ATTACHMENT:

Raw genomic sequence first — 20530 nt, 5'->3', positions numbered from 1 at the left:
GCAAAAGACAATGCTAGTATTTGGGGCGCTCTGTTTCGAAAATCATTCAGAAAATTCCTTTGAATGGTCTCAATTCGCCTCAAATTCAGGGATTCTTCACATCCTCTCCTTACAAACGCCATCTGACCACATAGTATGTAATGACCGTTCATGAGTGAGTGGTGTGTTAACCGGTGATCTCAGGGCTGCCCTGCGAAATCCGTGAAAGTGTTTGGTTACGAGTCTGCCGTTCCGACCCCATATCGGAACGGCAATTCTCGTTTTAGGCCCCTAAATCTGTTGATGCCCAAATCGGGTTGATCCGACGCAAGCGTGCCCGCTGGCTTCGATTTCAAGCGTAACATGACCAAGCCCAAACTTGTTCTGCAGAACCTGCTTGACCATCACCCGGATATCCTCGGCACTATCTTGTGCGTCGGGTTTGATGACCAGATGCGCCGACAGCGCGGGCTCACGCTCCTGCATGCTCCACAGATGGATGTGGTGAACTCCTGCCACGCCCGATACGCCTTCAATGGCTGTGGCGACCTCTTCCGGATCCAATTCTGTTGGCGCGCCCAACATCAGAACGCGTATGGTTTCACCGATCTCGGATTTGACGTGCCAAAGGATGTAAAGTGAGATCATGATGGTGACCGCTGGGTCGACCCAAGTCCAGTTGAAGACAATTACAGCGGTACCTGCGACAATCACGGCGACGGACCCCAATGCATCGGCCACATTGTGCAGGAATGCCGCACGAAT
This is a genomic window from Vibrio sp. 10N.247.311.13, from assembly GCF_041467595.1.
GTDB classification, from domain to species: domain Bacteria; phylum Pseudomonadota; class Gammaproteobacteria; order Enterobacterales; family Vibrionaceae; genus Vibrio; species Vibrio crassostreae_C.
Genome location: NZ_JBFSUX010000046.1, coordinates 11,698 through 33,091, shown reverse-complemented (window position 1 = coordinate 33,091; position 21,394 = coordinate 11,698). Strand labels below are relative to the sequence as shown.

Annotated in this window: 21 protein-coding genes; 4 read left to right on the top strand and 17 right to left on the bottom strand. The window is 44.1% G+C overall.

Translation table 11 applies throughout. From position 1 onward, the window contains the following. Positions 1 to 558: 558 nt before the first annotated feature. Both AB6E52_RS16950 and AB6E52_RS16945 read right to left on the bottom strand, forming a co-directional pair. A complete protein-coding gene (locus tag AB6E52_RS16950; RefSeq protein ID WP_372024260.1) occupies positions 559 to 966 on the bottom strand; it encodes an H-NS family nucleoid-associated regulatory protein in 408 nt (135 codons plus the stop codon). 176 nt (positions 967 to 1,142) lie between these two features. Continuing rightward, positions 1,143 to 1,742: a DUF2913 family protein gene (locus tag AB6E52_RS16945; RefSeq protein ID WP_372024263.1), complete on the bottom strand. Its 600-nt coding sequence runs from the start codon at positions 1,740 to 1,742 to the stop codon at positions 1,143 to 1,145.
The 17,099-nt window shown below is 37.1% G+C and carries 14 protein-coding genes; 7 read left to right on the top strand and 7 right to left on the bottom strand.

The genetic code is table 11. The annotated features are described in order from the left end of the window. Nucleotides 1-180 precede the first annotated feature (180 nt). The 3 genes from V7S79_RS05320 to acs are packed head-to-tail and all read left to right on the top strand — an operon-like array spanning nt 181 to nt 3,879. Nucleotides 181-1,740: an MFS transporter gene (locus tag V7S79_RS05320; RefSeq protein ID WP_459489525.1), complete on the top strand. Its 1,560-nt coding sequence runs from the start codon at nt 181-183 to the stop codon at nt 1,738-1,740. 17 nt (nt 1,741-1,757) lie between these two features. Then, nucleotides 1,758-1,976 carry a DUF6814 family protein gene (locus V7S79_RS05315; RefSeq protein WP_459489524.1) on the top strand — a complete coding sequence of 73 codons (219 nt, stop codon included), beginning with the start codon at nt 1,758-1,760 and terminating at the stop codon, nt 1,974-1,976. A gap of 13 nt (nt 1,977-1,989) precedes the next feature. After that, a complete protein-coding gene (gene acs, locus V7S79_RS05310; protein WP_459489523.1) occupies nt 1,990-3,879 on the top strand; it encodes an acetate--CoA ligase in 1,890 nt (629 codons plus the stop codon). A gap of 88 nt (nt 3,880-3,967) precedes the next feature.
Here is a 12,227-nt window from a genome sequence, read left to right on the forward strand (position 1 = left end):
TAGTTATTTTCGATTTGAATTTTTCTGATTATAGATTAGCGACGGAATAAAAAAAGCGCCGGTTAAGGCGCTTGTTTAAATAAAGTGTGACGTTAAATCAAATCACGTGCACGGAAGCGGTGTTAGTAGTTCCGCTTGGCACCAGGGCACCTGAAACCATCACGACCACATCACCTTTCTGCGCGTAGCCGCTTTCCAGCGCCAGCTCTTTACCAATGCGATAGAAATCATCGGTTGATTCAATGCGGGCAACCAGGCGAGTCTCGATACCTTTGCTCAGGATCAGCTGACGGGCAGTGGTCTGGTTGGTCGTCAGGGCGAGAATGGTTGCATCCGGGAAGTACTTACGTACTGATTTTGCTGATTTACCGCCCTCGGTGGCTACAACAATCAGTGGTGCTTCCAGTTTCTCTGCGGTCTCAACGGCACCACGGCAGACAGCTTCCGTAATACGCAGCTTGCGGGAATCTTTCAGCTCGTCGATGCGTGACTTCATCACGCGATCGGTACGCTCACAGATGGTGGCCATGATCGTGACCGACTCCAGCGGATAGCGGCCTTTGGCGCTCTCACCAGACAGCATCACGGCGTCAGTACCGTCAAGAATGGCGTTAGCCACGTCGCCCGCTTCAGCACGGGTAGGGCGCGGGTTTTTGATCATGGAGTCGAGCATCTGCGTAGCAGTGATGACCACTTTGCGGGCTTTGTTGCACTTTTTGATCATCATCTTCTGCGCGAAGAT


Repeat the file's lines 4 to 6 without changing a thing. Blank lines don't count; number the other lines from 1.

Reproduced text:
GTDB classification, from domain to species: domain Bacteria; phylum Pseudomonadota; class Gammaproteobacteria; order Enterobacterales; family Vibrionaceae; genus Vibrio; species Vibrio crassostreae_C.
Genome location: NZ_JBFSUX010000046.1, coordinates 11,698 through 33,091, shown reverse-complemented (window position 1 = coordinate 33,091; position 21,394 = coordinate 11,698). Strand labels below are relative to the sequence as shown.

Annotated in this window: 21 protein-coding genes; 4 read left to right on the top strand and 17 right to left on the bottom strand. The window is 44.1% G+C overall.